Of the approximately 750 Israeli companies in the field, nearly three-quarters were founded in the past 10 years, said Yael Rogel-Fuchs, executive director of Israel Life Sciences Industry (ILSI). The nonprofit organization was formed about three years ago to promote the country's emerging biotechnology field.
Rogel-Fuchs added that nearly half of the companies were established in the past five years, and 60 companies have been created in the past year or two. There may be more, she said, because companies register daily on the industry's tracking database.
In Israel they call the field "bio med," said Raphael Hofstein, president and CEO of Hadasit Ltd., a subsidiary of the Hadassah Medical Organization in Jerusalem that takes the organization's technologies to market. "Bio med is, in our minds, a new trademark which represents the strength of Israel as being a place for the convergence of biotechnology and the medical device arena."
Hofstein and Rogel-Fuchs spoke about Israel's place in the life-sciences industry at the 2007 BIO International Convention, the world's largest biotechnology gathering and exhibition, which was held May 6-9 at the Boston Convention Center. Representatives from 16 Israeli life-science companies and industry groups were among the 1,800 exhibitors. More than 20,000 people attended the event.
Hofstein attributed the tremendous growth of the field in Israel to several factors. Among them are extensive academic research in life sciences, significant government support of early stage research and Israeli entrepreneurs who want to create marketable products.
He points to the huge number of patents developed in Israel. The Jewish state is No. 7 in the world in terms of patents, according to ILSI. In medical devices, which account for 53 percent of the life-sciences industry, according to figures published by ILSI, Israel is No. 1 per capita.
"We have coined a notion that there is a mountain of intellectual property coming out of Israel," Hofstein said.
In 2005, an estimated 25,000 people were employed in the life-sciences field, led by the pharmaceutical sector.
In a competitive industry that makes great promises of medical cures and treatments but is known for losing money, more than one-third of Israel's life-sciences companies are producing revenue, according to ILSI. About a third of the remaining firms are at the seed stage.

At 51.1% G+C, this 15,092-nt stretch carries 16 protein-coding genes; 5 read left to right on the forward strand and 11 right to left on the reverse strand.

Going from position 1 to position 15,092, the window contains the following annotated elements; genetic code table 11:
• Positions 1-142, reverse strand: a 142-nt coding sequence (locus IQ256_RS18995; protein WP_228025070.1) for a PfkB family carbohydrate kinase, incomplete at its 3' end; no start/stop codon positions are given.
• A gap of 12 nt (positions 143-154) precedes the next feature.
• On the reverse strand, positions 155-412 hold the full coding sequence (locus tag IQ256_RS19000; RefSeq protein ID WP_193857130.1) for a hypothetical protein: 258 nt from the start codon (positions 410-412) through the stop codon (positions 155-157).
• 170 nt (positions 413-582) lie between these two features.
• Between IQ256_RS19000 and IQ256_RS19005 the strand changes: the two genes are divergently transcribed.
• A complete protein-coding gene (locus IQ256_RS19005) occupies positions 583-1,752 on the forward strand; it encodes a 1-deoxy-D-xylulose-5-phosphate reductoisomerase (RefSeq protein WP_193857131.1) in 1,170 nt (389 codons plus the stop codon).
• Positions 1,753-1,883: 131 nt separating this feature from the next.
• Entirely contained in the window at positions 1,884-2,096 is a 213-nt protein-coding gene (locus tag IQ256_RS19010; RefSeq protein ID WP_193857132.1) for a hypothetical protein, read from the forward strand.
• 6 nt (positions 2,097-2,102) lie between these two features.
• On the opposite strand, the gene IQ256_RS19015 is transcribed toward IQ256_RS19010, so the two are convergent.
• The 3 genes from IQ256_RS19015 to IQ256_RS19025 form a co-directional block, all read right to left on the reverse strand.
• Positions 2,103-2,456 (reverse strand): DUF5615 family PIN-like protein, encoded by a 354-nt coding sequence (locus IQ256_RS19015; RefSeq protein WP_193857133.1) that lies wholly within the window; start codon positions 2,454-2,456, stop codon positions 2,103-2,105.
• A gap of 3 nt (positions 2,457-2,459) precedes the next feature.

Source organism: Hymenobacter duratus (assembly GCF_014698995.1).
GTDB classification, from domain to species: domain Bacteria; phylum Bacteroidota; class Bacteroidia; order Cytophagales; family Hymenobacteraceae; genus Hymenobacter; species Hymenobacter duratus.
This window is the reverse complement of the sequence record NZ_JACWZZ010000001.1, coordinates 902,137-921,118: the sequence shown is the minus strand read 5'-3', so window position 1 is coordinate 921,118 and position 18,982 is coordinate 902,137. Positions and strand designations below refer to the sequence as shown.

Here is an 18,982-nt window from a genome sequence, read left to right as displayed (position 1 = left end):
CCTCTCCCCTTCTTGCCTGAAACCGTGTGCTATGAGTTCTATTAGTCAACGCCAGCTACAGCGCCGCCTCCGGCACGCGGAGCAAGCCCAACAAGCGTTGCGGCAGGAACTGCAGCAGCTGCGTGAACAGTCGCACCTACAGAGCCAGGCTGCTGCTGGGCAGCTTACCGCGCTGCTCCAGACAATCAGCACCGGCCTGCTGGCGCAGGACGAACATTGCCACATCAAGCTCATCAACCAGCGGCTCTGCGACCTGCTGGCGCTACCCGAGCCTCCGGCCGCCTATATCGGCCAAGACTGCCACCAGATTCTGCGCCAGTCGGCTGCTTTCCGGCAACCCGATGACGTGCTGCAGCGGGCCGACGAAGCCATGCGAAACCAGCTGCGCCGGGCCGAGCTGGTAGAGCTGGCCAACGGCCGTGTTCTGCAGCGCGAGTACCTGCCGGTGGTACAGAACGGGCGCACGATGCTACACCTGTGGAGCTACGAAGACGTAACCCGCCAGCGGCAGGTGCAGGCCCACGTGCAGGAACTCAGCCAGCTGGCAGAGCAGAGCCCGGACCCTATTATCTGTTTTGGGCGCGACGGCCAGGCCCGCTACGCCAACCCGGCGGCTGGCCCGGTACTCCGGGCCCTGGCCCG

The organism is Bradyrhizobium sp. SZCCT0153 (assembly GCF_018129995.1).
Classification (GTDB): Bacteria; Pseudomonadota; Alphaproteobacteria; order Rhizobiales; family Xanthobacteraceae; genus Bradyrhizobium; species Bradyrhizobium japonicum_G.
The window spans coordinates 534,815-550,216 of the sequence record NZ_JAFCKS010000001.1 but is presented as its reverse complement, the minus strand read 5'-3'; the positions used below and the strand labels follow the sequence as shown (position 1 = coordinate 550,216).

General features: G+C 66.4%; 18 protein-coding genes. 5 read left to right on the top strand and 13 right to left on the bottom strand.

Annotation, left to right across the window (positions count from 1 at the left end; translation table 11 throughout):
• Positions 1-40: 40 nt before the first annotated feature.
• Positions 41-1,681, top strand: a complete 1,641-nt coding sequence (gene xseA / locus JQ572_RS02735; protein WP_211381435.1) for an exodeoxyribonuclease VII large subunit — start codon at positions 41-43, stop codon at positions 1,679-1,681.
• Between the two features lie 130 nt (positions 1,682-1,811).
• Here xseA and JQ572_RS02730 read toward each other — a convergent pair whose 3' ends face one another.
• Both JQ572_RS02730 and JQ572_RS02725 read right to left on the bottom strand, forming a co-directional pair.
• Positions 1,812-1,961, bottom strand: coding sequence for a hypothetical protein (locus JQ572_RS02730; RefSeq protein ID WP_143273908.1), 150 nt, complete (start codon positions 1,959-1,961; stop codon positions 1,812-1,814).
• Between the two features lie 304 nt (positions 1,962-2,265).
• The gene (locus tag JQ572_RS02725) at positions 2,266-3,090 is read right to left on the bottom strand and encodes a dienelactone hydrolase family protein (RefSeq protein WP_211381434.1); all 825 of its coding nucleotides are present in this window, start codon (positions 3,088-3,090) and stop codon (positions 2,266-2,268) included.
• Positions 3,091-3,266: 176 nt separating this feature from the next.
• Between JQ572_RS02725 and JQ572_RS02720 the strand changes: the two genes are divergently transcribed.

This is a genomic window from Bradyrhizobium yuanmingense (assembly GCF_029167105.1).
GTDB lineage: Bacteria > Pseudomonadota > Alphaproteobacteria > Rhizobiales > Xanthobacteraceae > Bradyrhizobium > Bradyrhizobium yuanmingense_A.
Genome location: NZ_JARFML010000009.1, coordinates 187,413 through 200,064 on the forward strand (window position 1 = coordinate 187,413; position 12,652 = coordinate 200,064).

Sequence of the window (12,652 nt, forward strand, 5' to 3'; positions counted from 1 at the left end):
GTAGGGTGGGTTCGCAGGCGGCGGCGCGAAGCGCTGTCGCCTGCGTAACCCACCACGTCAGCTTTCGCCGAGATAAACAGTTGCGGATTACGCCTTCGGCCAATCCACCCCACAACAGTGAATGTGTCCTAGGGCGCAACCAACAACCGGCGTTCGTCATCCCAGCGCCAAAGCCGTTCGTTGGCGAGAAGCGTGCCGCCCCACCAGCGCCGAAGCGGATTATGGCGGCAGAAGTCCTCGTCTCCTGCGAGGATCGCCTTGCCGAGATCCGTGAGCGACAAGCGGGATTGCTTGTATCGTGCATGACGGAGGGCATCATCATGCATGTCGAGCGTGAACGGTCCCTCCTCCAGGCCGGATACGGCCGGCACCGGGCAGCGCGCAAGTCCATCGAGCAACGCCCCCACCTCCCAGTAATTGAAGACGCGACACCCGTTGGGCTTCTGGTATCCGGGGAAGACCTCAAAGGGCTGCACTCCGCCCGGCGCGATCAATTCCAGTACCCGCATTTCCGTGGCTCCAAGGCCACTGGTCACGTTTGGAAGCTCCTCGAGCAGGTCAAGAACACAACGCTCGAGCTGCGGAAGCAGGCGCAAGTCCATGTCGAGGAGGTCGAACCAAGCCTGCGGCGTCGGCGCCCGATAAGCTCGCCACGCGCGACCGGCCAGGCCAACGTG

One notable success story is the multiple-sclerosis drug developed by professors Ruth Arnon and Michael Sela of the Weizmann Institute and brought to market by Teva under the trademark name, Copaxone.
Copaxone sales in 2006 reached $1.4 billion, according to an article by Arnon, former vice president of the Weizmann Institute. Sales are expected to total $46.1 billion for 2002-2007.
Eli Opper, chief scientist for Israel's Ministry of Industry, Trade and Labor, said that the amount of capital needed for even one drug is enormous, and it takes a long period to bring a product to market.
"The combination of these two factors is a real hurdle," Opper said.
Opper, who moderated Israel's panel presentation at the Boston convention, said a small country like Israel must connect with large international companies to finance its emerging life-science companies. New financing tools are needed, he said.
Hofstein suggested that an example could be a Hadasit Ltd. subsidiary called Hadasit Bio-Holdings, nine companies that spun off from Hadasit in December 2005 and now trade on the Tel Aviv Stock Exchange.
Hofstein said Boston was a prelude to Israel's life-sciences landmark convention, Bio Med 2007, scheduled for June in Haifa. The convention, co-chaired by Hofstein and Arnon, will run in conjunction with an annual gathering on stem-cell research.
The convention is expected to attract 5,000 people to the exhibit hall and lectures, with representatives from companies in Asia, India and Europe.
Israel's contributions to the field are recognized around the world, Hofstein said.
At the end of April, the Michael J. Fox Foundation for Parkinson's Disease singled out two Israeli companies, ProNeuron Biotechnologies and Cell Cure Neurosciences, for grants totaling just above $1 million to spur research aimed at new treatments for Parkinson's Disease patients.
Cell Cure, which is partially owned by a Hadasit subsidiary, is using embryonic stem cells to develop a treatment to replace damaged Parkinson's cells, Hofstein said.
The issue of embryonic stem-cell research, so controversial in the United States, poses no such problem in Israel, said Nadav Tamir, Israel's consul general to New England. In published reports following the announcement of the grants, Benjamin Reubinoff, Cell Cure's chief scientist, said the Knesset has authorized embryonic stem-cell research.
"The Jewish religion and Orthodox rabbis support human embryonic stem-cell research," Reubinoff is quoted as saying in Financial Times Information. "Their priority is to save a human life."